Abortion and the Shock of Recognition

Editor’s note. This editorial appears in the latest digital edition of National Right to Life News, the “pro-life newspaper of record.” Please be sure to read the entire issue and forward it using your social media contacts.

I’m not going to spend a lot of time here discussing Kathy Griffin’s disgusting actions. We covered that in detail in NRL News Today, to which I trust all of you subscribe.  Check here to subscribe.

But the blowback on this wretchedly unfunny pro-abortion “comedian” stemmed from sincere repugnance—that in participating in a photo shoot in which she held a bloodied and detached replica of President Trump’s head and then posted it on a tweet was a bridge too far.

It was not until after I wrote about Griffin’s disgusting stunt that I recalled the wholly [in]sincere criticism of a simple black-and-white line drawing NRLC used to illustrate the ghastly partial-birth abortion technique. Nothing remotely bloody or gory, it was the model of unembellished simplicity. But it was enormously effective because it matter-of-factly showed how very, very close to infanticide PBAs actually were.

Enter the ban on dismemberment abortions. Earlier this month, Texas became the eighth state to enact the ban, joining Arkansas, Kansas, Oklahoma, West Virginia, Mississippi, Alabama, and Louisiana. A week ago Monday I posted a story about a pro-abortion professor of law who airily dismissed the chances that the Supreme Court would uphold the law, when/if it came before the justices.

But Sherry F. Colb, to her credit, avoided the euphemistic blather that her associates trot out to mask the utter brutality of this abortion “technique.” Here’s what Prof. Colb wrote

The method of abortion at issue in the Texas statute is not for the faint of heart. It involves dismembering the fetus while it is still in the woman’s womb and removing its parts, piece by piece, through the birth canal. One Texas legislator described the procedure as drawing and quartering, an old (and torturous) method of execution. …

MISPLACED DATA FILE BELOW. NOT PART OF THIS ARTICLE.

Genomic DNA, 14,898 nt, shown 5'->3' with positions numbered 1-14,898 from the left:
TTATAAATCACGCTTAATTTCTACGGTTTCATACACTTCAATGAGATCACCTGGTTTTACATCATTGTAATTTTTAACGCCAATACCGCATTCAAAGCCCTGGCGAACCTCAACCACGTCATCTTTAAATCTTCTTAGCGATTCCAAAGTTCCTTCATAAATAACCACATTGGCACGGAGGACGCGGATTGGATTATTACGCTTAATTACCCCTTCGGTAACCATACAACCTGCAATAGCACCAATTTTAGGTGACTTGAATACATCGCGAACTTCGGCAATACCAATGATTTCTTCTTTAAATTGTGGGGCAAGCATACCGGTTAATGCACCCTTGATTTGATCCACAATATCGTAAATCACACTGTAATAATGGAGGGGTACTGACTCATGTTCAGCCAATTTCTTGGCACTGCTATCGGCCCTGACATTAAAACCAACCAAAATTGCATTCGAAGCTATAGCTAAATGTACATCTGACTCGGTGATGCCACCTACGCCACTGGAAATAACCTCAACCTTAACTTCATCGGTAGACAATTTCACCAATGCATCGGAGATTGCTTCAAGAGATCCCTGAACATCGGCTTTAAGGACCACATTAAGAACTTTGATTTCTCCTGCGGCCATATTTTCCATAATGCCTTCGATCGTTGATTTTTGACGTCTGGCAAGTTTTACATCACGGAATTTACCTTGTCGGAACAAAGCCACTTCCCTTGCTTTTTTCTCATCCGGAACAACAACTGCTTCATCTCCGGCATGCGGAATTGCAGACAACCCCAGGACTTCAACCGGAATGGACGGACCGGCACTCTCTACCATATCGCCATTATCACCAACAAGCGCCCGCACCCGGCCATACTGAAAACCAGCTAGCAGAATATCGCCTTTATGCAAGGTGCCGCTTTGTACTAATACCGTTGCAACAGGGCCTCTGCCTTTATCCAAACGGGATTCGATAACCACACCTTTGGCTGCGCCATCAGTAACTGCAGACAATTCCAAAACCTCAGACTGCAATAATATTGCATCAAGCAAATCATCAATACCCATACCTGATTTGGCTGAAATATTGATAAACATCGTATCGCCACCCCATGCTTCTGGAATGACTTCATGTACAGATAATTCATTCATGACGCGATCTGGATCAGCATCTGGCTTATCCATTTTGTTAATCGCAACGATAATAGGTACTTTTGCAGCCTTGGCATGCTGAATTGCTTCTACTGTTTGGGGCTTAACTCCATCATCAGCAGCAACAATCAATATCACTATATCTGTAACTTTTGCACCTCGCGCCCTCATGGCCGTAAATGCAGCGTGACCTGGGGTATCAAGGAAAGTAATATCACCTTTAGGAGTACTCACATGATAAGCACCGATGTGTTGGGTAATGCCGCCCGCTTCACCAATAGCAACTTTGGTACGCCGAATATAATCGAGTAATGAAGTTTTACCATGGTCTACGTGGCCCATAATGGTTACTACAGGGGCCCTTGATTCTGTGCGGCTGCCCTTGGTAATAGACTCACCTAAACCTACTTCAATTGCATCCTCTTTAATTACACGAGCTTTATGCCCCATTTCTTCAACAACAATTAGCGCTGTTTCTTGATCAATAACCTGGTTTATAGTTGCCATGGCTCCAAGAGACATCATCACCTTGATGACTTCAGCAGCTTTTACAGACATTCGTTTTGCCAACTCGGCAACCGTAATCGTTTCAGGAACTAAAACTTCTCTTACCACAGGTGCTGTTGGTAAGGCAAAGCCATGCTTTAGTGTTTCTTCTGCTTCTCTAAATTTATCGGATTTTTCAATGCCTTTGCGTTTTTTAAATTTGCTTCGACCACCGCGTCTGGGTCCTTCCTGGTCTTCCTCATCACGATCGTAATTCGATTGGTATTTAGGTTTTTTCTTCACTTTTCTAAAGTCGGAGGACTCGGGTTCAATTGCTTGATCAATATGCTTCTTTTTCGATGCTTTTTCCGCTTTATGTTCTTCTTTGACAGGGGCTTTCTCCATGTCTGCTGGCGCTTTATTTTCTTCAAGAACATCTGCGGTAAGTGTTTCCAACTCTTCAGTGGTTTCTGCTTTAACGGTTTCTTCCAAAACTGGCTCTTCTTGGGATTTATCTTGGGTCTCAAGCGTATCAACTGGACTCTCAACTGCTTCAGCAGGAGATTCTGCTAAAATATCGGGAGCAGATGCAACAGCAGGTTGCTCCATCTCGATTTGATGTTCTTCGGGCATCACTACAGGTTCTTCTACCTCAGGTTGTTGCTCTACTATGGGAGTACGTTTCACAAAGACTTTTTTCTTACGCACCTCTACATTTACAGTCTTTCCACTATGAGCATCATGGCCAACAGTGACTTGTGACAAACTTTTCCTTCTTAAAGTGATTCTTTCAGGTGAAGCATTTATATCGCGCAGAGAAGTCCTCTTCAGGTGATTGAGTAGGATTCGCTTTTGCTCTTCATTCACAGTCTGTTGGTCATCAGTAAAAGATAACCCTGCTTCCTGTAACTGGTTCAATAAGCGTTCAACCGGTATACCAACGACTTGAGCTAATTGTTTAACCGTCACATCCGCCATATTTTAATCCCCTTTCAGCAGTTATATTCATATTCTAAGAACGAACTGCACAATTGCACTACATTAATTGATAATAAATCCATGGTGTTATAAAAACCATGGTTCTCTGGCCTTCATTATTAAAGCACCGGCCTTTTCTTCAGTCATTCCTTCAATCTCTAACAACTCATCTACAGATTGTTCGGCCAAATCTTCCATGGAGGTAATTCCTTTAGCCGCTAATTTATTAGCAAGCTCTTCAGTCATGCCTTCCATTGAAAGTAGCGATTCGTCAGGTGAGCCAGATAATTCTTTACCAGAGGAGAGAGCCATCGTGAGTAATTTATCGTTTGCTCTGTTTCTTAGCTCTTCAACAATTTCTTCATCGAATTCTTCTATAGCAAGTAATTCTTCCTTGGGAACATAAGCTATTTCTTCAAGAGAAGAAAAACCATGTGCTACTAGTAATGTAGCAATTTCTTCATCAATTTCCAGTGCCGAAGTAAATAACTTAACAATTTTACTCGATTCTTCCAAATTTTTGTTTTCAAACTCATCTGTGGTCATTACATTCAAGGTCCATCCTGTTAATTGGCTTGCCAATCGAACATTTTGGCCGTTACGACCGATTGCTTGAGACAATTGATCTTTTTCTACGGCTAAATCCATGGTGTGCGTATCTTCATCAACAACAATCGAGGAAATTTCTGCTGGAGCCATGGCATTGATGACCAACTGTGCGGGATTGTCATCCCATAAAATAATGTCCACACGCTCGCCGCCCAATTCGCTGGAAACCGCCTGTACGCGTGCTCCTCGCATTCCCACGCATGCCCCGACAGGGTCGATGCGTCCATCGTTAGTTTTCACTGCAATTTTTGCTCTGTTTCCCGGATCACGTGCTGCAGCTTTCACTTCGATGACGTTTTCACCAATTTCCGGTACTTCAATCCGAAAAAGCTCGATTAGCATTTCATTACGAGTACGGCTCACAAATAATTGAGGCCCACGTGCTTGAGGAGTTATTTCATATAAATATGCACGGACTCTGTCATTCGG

The notion, accepted by the [Supreme] Court, that D&X [partial-birth abortion] is uniquely barbaric was questionable, to be sure. It is not obvious that dismembering a fetus after removal from the womb is more barbaric or terrible than dismembering it inside the womb and then removing its parts. Both methods are stomach turning and would likely upset people learning that they had undergone either one.

Later in her piece she concedes (to my amazement) that if word got out, there could be an impact. Truer words were never spoken.

Answering her own rhetorical question why Texas legislators would pass a law which is “plainly unconstitutional” [which is not true], Colb suggests “First, their hope may be that consumers of abortion services—women experiencing unwanted pregnancies and in their second trimester—will perhaps be moved by the legislation to take their pregnancies to term rather than abort. Learning that second-trimester abortions are disturbing affairs could potentially influence the behavior of those considering such abortions.”

Why, yes! By the way, Prof. Colb, if a woman is going to exercise her “right” to abortion in furtherance of her “autonomy,” how can that be legitimately exercised if she doesn’t know the barbaric technique the abortionist will use to dispatch her child?

Just as was the case with PBAs, you don’t need to “sensationalize” a “procedure” that not only kills the child but dehumanizes the abortionist in the process. How would you like to live with using sharp metal clamps and scissors to crush, tear and pulverize living unborn human beings, to rip heads and legs off of tiny torsos until the defenseless child bleeds to death?

These are visual examples of cutting through gauzy pro-abortion propaganda. Here’s another way, a different example, the significance of which almost people (including pollsters)perpetually miss.

We recently posted about Gallup’s latest finding vis a vis the public’s posture on abortion. For our purposes here, consider the dramatic difference a very slight change in wording in one question makes.

Writes about Gallup’s findings, Lydia Saad tells us “Slightly more U.S. adults today believe the procedure is morally wrong (49%) than morally acceptable (43%). This has also been the case in most readings since Gallup started tracking this annually in 2001.” A gap of 8 points.

Last month Pew asked this question: is having an abortion morally wrong (44%) or morally acceptable (19%). A gap of 25 points!

Did you notice the difference? The word “having” an abortion as opposed to abortion in the abstract.

By making the abortion experience more of a concrete reality, almost two and one-half times as many people say having an abortion is morally wrong as say it is morally acceptable.

No wonder pro-abortionists insist on talking about anything but what happens to the unborn child.